Rain delayed the beginning of Saturday's 4th annual Martin J. Larson II Golf Outing, but it didn't dampen another very successful fundraising event.
More than 150 golfers participated on the links and many others attended the dinner, silent auction and raffle at Sanctuary Golf Course in New Lenox.
Proceeds from the event benefit the Marty J. Larson II Foundation, which was founded in 2007 to perpetuate the remembrance of Marty. Funds collected by the Foundation are contributed to Lincoln-Way Central High School in the form of scholarships to the American Cancer Society, Multiple Sclerosis Society and for Creutzfeldt-Jakob Disease.
Many who have been stricken with these diseases have received support from the foundation over the years and the tremendous amount of gratitude was documented in a temporary display outside the clubhouse.
"We were very lucky with the weather and lucky with the friends we have," said Dale Larson, who is Marty's father and the chief organizer of the event. "Next year will be the fifth year, and my wife wants that to be special because it's the fifth year, so we'll have to figure out something else to do."
Something brand-new for this outing was the closest-to-the-pin ball drop with a crane. More than 350 numbered golf balls were raised in two large buckets high above a temporary putting green and dumped.
The winner of the closest-to-the-pin received a tub filled with more than $1,000 in alcoholic beverages, likely enough to last until next year's golf outing. Sharon, who is Marty's mother, and proved to be one of the busiest workers on Saturday, said the event usually generates $20,000 to $25,000.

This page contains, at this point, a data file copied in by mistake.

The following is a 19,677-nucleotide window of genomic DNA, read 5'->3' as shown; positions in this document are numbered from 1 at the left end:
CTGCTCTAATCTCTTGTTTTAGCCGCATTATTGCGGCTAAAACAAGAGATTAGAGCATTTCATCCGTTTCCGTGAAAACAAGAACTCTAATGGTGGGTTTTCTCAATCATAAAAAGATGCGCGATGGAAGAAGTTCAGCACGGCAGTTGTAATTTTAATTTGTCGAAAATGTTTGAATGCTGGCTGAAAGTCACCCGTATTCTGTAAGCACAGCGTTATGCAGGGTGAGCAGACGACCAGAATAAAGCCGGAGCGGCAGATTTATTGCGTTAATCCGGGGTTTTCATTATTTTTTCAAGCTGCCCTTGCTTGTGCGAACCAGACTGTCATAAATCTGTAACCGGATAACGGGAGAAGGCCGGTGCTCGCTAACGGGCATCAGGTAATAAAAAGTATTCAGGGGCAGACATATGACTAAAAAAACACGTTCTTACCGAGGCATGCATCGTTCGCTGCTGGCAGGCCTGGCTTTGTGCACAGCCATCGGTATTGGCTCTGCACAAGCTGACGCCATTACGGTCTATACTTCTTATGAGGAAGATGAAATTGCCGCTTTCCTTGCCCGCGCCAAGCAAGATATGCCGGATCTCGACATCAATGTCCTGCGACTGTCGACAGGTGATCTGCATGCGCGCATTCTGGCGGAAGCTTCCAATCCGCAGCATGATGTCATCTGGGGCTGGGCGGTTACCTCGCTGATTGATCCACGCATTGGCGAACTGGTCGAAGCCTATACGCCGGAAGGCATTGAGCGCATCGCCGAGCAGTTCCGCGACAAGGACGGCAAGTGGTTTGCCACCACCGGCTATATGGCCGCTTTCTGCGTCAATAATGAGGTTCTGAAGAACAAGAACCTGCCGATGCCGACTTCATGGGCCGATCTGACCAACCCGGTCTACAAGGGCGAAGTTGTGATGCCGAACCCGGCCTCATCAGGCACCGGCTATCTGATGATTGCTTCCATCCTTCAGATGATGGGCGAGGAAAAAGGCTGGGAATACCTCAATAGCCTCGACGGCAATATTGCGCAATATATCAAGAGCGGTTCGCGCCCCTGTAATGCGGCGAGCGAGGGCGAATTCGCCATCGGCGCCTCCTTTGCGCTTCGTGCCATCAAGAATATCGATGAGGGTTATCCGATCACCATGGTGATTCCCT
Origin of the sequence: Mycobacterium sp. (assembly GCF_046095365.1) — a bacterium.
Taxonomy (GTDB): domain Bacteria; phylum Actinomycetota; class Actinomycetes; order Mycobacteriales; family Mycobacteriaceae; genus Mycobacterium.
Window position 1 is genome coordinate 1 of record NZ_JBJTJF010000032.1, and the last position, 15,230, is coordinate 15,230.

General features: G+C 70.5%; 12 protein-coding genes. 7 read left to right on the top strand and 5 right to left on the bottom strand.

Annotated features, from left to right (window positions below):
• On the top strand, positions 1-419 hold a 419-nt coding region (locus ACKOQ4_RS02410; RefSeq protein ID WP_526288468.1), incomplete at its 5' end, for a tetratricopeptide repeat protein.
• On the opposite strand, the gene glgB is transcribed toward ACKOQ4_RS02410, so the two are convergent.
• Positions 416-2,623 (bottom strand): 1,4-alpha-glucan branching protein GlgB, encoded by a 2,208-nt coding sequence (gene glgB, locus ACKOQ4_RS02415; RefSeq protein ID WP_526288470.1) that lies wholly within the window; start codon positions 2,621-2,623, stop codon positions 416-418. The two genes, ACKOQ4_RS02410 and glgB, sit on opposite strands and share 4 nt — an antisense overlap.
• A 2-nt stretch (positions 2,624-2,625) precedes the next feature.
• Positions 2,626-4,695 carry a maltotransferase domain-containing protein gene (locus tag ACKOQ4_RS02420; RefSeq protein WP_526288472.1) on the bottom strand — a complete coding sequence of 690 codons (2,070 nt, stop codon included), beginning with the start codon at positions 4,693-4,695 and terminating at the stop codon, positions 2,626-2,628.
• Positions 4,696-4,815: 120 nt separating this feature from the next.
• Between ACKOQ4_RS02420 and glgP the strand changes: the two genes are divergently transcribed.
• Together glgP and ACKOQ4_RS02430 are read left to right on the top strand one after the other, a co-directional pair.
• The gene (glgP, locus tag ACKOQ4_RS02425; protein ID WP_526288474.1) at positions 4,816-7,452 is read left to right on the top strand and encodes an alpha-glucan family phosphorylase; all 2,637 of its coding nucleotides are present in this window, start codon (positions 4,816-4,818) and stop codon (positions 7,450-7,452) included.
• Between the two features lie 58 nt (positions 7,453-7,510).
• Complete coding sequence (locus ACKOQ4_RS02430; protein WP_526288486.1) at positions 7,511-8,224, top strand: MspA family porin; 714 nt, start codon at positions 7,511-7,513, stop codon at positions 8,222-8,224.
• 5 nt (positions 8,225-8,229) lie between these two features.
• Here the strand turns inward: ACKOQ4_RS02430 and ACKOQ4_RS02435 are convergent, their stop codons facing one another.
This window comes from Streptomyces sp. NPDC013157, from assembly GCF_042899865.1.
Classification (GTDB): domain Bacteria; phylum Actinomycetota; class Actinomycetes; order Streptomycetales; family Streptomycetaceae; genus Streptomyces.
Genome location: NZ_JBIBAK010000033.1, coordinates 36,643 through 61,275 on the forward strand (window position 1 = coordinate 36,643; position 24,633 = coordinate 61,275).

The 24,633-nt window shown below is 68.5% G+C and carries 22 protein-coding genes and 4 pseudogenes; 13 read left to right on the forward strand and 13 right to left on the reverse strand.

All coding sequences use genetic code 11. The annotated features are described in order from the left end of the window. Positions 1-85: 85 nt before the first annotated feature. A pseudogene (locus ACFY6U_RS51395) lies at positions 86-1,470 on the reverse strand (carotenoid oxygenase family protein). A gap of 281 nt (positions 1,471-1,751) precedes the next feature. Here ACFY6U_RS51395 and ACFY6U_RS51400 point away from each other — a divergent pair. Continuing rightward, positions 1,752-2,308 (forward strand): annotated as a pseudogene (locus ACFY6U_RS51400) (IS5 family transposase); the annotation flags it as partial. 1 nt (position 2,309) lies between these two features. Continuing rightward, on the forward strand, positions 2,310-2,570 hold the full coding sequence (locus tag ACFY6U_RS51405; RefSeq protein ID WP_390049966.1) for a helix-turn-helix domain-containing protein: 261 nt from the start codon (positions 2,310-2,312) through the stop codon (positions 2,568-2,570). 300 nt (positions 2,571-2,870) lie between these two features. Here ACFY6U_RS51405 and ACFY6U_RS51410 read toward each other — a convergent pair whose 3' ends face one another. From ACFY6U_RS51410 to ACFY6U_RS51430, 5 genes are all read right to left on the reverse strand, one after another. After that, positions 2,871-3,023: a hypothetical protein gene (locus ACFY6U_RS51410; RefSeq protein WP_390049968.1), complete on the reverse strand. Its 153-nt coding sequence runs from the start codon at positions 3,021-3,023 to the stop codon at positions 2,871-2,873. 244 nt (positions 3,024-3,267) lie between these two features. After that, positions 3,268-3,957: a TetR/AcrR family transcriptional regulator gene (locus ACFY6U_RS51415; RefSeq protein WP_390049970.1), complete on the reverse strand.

"The idea for the foundation came from my husband (Dale) and some of his friends," she said. "We've been blessed to be able to help a lot of local families with donations to help with their hospital bills."
Support hasn't been difficult for the foundation, as most attendees had committed by the July 1st deadline.
"Those who were here last year had until July 1st to respond, and we were like 90 percent done by July 1st," Dale Larson said. "So, there were very few foursome openings left. We've been very fortunate to always have a full house and we're lucky because we raise a lot, but then it's also for a good cause."
Larson and all of the volunteers and supporters also lucked out with the weather. What began as a dreary and rainy day, ultimately cleared up. While tee times were delayed by an hour and many folks began attacking the dinner buffet before the closet-to-the-pin crane drop, the day still proved to be another great success.
"It was my first time playing golf this year, but we had a lot of fun," Dave Smidt said. "I got to play with my Dad (Sandy) whose known Dale for a long time, so we were happy to be a part of this."
The support was just as strong for those who didn't swing a pitching wedge.
"I knew Marty in high school and we were good friends," Jamie Skraban said. "I come and help with the raffle baskets each year. The memories it stirs every year can be rough, but the negative turns to a positive because of the good we're able to do. So, it's worth it."
It was also strong from a man in a suit and another who preferred to swing lumber. Special guests included Staley, the Chicago Bears mascot, and former Chicago White Sox outfielder/first baseman/designated hitter Dan Pasqua, who played for the South Side club from 1988-1994.
"I do five to six charity events each year," Pasqua said. "I signed some stuff. It was good."
As was the event.